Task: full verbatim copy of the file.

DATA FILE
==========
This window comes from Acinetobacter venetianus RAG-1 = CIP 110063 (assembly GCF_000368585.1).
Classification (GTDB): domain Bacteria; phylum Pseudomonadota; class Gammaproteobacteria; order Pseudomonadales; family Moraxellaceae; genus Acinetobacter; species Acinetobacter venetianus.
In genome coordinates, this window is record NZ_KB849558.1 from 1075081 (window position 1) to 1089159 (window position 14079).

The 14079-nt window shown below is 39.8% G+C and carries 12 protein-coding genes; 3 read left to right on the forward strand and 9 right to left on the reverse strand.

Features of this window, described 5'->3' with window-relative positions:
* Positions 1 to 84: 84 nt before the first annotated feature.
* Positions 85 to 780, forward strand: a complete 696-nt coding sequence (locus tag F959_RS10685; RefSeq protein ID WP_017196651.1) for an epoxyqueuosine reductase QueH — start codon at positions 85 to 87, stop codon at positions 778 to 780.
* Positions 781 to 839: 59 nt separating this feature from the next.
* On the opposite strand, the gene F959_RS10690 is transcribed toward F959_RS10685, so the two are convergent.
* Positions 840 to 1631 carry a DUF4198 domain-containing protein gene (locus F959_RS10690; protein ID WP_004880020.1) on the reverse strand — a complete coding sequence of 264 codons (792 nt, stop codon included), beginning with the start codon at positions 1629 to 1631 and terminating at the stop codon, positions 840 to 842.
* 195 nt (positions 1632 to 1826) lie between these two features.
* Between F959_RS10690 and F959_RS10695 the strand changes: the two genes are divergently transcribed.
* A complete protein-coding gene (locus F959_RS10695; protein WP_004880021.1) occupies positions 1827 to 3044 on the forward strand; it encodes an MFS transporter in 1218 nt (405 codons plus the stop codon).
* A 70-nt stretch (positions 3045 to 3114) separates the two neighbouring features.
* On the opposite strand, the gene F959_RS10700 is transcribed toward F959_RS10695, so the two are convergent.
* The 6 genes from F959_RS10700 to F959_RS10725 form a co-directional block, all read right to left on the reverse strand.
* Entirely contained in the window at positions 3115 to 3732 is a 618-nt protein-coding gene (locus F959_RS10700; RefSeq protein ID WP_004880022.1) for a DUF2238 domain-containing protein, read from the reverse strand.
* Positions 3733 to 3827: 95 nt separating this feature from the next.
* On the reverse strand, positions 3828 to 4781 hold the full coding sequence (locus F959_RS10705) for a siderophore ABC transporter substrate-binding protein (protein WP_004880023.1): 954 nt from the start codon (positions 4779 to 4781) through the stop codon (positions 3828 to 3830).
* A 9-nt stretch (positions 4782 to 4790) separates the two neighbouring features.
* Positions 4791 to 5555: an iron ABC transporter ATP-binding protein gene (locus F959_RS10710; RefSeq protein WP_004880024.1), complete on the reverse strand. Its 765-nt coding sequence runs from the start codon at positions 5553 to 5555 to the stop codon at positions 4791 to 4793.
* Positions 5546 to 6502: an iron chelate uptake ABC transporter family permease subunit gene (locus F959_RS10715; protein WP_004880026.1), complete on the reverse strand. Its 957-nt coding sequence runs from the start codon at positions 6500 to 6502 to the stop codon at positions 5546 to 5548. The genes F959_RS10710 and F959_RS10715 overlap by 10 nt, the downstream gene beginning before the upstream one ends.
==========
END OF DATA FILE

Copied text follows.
This window comes from Acinetobacter venetianus RAG-1 = CIP 110063 (assembly GCF_000368585.1).
Classification (GTDB): domain Bacteria; phylum Pseudomonadota; class Gammaproteobacteria; order Pseudomonadales; family Moraxellaceae; genus Acinetobacter; species Acinetobacter venetianus.
In genome coordinates, this window is record NZ_KB849558.1 from 1075081 (window position 1) to 1089159 (window position 14079).

The 14079-nt window shown below is 39.8% G+C and carries 12 protein-coding genes; 3 read left to right on the forward strand and 9 right to left on the reverse strand.

Features of this window, described 5'->3' with window-relative positions:
* Positions 1 to 84: 84 nt before the first annotated feature.
* Positions 85 to 780, forward strand: a complete 696-nt coding sequence (locus tag F959_RS10685; RefSeq protein ID WP_017196651.1) for an epoxyqueuosine reductase QueH — start codon at positions 85 to 87, stop codon at positions 778 to 780.
* Positions 781 to 839: 59 nt separating this feature from the next.
* On the opposite strand, the gene F959_RS10690 is transcribed toward F959_RS10685, so the two are convergent.
* Positions 840 to 1631 carry a DUF4198 domain-containing protein gene (locus F959_RS10690; protein ID WP_004880020.1) on the reverse strand — a complete coding sequence of 264 codons (792 nt, stop codon included), beginning with the start codon at positions 1629 to 1631 and terminating at the stop codon, positions 840 to 842.
* 195 nt (positions 1632 to 1826) lie between these two features.
* Between F959_RS10690 and F959_RS10695 the strand changes: the two genes are divergently transcribed.
* A complete protein-coding gene (locus F959_RS10695; protein WP_004880021.1) occupies positions 1827 to 3044 on the forward strand; it encodes an MFS transporter in 1218 nt (405 codons plus the stop codon).
* A 70-nt stretch (positions 3045 to 3114) separates the two neighbouring features.
* On the opposite strand, the gene F959_RS10700 is transcribed toward F959_RS10695, so the two are convergent.
* The 6 genes from F959_RS10700 to F959_RS10725 form a co-directional block, all read right to left on the reverse strand.
* Entirely contained in the window at positions 3115 to 3732 is a 618-nt protein-coding gene (locus F959_RS10700; RefSeq protein ID WP_004880022.1) for a DUF2238 domain-containing protein, read from the reverse strand.
* Positions 3733 to 3827: 95 nt separating this feature from the next.
* On the reverse strand, positions 3828 to 4781 hold the full coding sequence (locus F959_RS10705) for a siderophore ABC transporter substrate-binding protein (protein WP_004880023.1): 954 nt from the start codon (positions 4779 to 4781) through the stop codon (positions 3828 to 3830).
* A 9-nt stretch (positions 4782 to 4790) separates the two neighbouring features.
* Positions 4791 to 5555: an iron ABC transporter ATP-binding protein gene (locus F959_RS10710; RefSeq protein WP_004880024.1), complete on the reverse strand. Its 765-nt coding sequence runs from the start codon at positions 5553 to 5555 to the stop codon at positions 4791 to 4793.
* Positions 5546 to 6502: an iron chelate uptake ABC transporter family permease subunit gene (locus F959_RS10715; protein WP_004880026.1), complete on the reverse strand. Its 957-nt coding sequence runs from the start codon at positions 6500 to 6502 to the stop codon at positions 5546 to 5548. The genes F959_RS10710 and F959_RS10715 overlap by 10 nt, the downstream gene beginning before the upstream one ends.